Scott v. ScottAnnotate this Case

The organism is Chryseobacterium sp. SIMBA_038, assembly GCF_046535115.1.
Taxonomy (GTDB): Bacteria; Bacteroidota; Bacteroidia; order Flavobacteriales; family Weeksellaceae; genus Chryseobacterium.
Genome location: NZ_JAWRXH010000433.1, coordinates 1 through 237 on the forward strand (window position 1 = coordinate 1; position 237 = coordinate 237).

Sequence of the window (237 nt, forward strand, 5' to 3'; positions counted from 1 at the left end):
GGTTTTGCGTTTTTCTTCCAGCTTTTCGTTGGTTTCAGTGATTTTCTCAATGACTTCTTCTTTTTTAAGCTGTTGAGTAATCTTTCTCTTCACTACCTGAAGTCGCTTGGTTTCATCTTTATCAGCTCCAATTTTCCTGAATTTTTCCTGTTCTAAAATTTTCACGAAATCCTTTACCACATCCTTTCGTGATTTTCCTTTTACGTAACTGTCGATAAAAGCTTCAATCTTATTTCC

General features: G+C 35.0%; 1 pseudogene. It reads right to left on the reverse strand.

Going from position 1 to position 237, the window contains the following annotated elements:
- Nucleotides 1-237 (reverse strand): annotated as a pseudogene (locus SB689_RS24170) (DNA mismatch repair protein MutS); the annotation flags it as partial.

This case involved Husband Stephen Turner Scott's challenge to the trial court's final child support order entered in the divorce action initiated by Wife Amanda Kay Scott. At the time of the final bench trial in the parties' divorce case, Husband had ceased being a self-employed farmer, as he had been at the time the trial court entered the temporary child support order, and he had started working as an employee of his parents' farming business. He had also moved into a house owned by his parents. Husband's gross monthly income was $5,299.39. This figure consisted of a finding that Husband earned $2,166.67 in monthly wages, along with monthly fringe benefits as follows: $1,177.40 for the use of a 2011 Ford F-250 truck provided by his employer/parents; $100.00 for automobile insurance premiums; $400.00 for gasoline; $30.32 for the monthly average ad valorem tax and registration payments for the truck; $1,000.00 for the use of a house belonging to his parents; $350.00 for the power bill paid by his parents; and $75.00 for a cellular telephone they provided to him. The Supreme Court granted Husband's discretionary appeal to consider whether the trial court erred in its determination of fringe benefits available to Husband for purposes of calculating his gross monthly income. After review, the Court reversed the child support award to the extent it improperly added $1,000.00 per month for use of the house and $350.00 per month for payment of Husband's power bill to his gross monthly income as fringe benefits of his employment. Upon remand, however, the trial court could consider the value of these benefits as grounds for a nonspecific deviation from the presumptive amount of child support due from Husband as permitted by OCGA 19-6-15 (i)(3), after making findings required by OCGA 19-6-15 (i)(1)(B) that take into consideration the respective circumstances of the parents and the best interests of the children.